If you’re like most business leaders, innovation now tops your corporate agenda. But despite all the talk and excitement about the importance of innovation, managers have so far found scant help for innovating in a systematic way that fuels consistent growth and sustained success. In Innovation to the Core, Strategos CEO Peter Skarzynski and business strategist Rowan Gibson change all that. They share the accumulated wisdom from Strategos–the consulting firm Skarzynski co-founded with Gary Hamel that helps clients instill innovation into their very core. Drawing on a wealth of stories and examples, the book shows how companies of every stripe have overcome the barriers to successful, profitable innovation. You’ll find parts devoted to crucial topics–such as how to organize the discovery process, generate strategic insights, enlarge your innovation pipeline, and maximize your return on innovation. Frequent hands-on tools–frameworks, checklists, probing questions–help you put the book’s ideas into action. Crafted in close coordination with Gary Hamel–the man who Fortune magazine has called “the world’s leading expert on business strategy”–Innovation to the Core is the definitive fieldbook for making innovation a core competence in your organization.
Mark Twain once observed, â€œA lie can get halfway around the world before the truth can even get its boots on.â€ His observation rings true: Urban legends, conspiracy theories, and bogus public-health scares circulate effortlessly. Meanwhile, people with important ideasâ€“business people, teachers, politicians, journalists, and othersâ€“struggle to make their ideas â€œstick.â€ Why do some ideas thrive while others die? And how do we improve the chances of worthy ideas? In Made to Stick, accomplished educators and idea collectors Chip and Dan Heath tackle head-on these vexing questions. Inside, the brothers Heath reveal the anatomy of ideas that stick and explain ways to make ideas stickier, such as applying the â€œhuman scale principle,â€ using the â€œVelcro Theory of Memory,â€ and creating â€œcuriosity gaps.â€ In this indispensable guide, we discover that sticky messages of all kindsâ€“from the infamous â€œkidney theft ringâ€ hoax to a coachâ€™s lessons on sportsmanship to a vision for a new product at Sonyâ€“draw their power from the same six traits. Made to Stick is a book that will transform the way you communicate ideas. Itâ€™s a fast-paced tour of success stories (and failures)â€“the Nobel Prize-winning scientist who drank a glass of bacteria to prove a point about stomach ulcers; the charities who make use of â€œthe Mother Teresa Effectâ€; the elementary-school teacher whose simulation actually prevented racial prejudice. Provocative, eye-opening, and often surprisingly funny, Made to Stick shows us the vital principles of winning ideasâ€“and tells us how we can apply these rules to making our own messages stick.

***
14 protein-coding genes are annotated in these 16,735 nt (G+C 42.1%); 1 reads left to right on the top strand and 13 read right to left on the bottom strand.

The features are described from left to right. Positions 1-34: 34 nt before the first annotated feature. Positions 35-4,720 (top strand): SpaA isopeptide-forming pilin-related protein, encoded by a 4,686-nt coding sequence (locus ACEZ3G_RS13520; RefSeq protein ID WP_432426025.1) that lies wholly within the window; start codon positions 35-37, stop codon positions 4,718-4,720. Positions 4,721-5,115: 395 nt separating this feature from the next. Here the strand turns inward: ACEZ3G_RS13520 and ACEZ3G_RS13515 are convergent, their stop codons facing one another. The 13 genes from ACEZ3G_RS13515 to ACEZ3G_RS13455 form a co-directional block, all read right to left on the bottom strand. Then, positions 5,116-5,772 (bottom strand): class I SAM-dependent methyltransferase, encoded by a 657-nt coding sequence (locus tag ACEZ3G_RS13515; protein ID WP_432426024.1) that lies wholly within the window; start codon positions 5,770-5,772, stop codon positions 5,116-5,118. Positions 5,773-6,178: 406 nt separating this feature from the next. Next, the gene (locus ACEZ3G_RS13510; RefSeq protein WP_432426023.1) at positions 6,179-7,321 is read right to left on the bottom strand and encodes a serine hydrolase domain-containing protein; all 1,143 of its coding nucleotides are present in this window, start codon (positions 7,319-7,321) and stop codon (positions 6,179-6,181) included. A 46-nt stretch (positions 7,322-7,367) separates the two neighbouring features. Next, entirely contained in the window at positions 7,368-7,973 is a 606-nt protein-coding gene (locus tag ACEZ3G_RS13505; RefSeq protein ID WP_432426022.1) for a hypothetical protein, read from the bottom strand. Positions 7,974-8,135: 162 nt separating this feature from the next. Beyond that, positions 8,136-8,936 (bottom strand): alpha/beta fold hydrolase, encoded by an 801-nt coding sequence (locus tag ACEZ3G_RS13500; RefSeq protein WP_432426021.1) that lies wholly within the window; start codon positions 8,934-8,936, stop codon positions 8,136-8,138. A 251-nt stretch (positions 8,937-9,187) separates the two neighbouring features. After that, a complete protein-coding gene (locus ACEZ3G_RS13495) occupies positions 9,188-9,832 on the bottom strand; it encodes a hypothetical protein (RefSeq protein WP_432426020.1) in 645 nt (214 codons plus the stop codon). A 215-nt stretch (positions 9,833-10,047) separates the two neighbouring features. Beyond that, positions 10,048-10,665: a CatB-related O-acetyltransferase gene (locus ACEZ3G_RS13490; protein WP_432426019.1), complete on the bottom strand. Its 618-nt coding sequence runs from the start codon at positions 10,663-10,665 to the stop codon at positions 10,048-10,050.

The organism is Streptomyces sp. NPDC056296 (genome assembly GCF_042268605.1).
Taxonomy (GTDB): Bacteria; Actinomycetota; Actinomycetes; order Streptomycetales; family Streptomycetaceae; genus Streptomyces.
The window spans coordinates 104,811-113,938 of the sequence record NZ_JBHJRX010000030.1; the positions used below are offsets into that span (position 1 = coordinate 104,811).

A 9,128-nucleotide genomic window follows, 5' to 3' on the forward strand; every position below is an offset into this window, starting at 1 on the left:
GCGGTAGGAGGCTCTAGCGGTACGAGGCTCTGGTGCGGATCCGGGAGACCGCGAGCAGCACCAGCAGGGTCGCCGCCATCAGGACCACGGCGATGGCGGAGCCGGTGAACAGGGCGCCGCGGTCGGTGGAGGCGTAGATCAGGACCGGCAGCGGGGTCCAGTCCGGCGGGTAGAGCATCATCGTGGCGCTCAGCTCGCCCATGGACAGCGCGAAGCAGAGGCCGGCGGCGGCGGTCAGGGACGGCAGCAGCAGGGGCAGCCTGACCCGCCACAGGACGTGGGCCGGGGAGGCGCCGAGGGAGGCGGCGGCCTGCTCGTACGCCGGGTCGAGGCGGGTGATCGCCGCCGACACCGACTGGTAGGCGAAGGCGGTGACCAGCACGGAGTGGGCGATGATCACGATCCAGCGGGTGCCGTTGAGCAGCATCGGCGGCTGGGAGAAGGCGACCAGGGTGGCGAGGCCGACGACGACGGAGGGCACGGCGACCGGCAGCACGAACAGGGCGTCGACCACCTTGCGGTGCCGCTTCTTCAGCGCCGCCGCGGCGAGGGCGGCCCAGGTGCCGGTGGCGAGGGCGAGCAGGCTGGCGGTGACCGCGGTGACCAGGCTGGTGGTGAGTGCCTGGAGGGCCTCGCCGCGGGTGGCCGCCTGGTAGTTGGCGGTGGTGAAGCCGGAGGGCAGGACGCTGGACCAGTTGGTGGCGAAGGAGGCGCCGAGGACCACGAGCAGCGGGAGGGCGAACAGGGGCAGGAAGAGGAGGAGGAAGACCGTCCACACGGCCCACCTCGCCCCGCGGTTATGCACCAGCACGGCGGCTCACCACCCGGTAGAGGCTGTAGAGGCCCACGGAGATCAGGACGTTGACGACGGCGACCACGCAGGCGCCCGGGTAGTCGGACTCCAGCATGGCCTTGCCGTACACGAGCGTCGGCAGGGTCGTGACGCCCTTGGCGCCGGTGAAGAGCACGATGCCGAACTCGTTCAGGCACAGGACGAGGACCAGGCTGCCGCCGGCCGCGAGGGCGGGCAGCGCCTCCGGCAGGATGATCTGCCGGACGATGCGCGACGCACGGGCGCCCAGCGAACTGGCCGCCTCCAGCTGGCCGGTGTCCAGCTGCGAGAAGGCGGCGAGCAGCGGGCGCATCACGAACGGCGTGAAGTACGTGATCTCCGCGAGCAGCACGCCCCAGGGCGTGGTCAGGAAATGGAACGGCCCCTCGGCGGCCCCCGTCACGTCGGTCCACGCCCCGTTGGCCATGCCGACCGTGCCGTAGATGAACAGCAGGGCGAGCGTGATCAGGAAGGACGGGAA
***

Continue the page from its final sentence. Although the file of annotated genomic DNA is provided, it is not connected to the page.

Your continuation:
Innovation is an evergreen topic because it is such an essential ingredient for successful growth – and this book provides a new and fascinating perspective on how new innovations can best be found and developed. Managers from all kinds of companies will find this book of interest. This book is so well written and is filled with such engaging examples that we expect it to break out beyond a business audience to general readers. It is similar to The Tipping Point in terms of tone, readability, and rich, interesting stories, which show how innovative ideas were born in intersections that combined arenas as diverse as card games and sky rises, Palm Pilots and carrots, airplanes and cookies, ants and truck drivers. Offers practical strategies anyone can use to develop novel new ideas big and small, in all areas of life and work. The book’s title refers to an explosion of creativity that occurred in Florence during the Renaissance, when the Medici banking family funded creators from many different disciplines to come together to debate, discuss, and discover new ideas. The book is about how any of us can create our own ‘Medici effects’ using the concept of ‘the intersection’.